First, to reflect a point we made before: these finer points might matter less for someone needing a quick fix here or there, like designing a quick one-sheet for their next company meeting. But if you’re intending to distribute this font’s content far and wide, with a big company’s name attached, it’s wisest and smartest to play by the rules (and bear in mind that font creators, for giving you free stuff, at least deserve the fine print).
Having said that… well, today’s advice is a little scattershot by its nature. So let’s rack the shotgun and start shooting in the smartest order we know:
Remember that most fonts you download are for use on your machine, NOT the web. This doesn’t stop those fonts’ usefulness for, let’s call them, graphic-design purposes. But it will stop many of them from working as part of a living, breathing, dynamic website.
The beauty of Google Fonts is that those fonts ARE mostly webfonts which are deployable on websites and will work for users across the internet. Otherwise, you’ll need to try your luck with a tool like FontSpace’s Webfont Generator, which converts TrueType (TTF) and OpenType (OTF) fonts to web-font formats.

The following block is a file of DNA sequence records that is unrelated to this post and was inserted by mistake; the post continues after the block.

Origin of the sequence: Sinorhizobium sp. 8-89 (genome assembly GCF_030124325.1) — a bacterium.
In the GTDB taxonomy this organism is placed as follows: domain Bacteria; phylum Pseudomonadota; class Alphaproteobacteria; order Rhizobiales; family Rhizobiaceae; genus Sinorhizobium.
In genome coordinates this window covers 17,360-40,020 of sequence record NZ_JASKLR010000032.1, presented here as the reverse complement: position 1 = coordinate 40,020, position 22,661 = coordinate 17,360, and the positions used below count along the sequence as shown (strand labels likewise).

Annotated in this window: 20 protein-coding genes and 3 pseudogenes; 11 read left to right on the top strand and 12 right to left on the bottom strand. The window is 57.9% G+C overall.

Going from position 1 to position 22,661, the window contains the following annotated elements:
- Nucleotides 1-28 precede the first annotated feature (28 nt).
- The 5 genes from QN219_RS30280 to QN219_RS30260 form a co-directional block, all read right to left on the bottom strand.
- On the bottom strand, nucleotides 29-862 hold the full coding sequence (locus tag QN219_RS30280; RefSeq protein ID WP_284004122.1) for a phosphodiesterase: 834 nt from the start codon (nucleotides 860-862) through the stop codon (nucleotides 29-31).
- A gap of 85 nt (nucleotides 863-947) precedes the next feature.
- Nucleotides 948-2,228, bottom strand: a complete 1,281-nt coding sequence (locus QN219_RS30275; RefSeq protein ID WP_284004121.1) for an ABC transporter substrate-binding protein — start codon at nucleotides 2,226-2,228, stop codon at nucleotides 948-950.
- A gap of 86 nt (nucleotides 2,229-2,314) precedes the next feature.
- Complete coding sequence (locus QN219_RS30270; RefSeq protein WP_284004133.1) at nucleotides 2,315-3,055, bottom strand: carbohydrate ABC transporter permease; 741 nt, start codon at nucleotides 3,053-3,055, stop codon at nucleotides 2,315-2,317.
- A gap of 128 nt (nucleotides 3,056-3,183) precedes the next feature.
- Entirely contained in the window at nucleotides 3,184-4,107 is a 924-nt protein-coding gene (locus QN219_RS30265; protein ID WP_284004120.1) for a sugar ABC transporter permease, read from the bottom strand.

To compare your (many) options, our favorite ‘font comparer’ is Wordmark.it.To recap the tool real quick: it helps you quickly compare and select fonts from both your machine AND Google Fonts, all together in the same pool. It’s simple, but a huge lifesaver compared to the Word doc we’ve all used.
Web developers (or people who have one) will want tools like SnapFont and Emmet:Review at the ready. The former serves a similar purpose as Wordmark.it above (i.e. quickly comparing font options), but specifically for previewing live webpages as they’d appear with different font options. The latter is a useful testing tool for responsive web design, and it’d be useful here because fonts don’t always behave (consistently) on all devices.
In case you’re wondering: there’s barely a difference between TTF and OTF files. If you have both options and you’re wondering which to pick, we’d go with OTF because it’s the newer standard and is a bit “smarter.”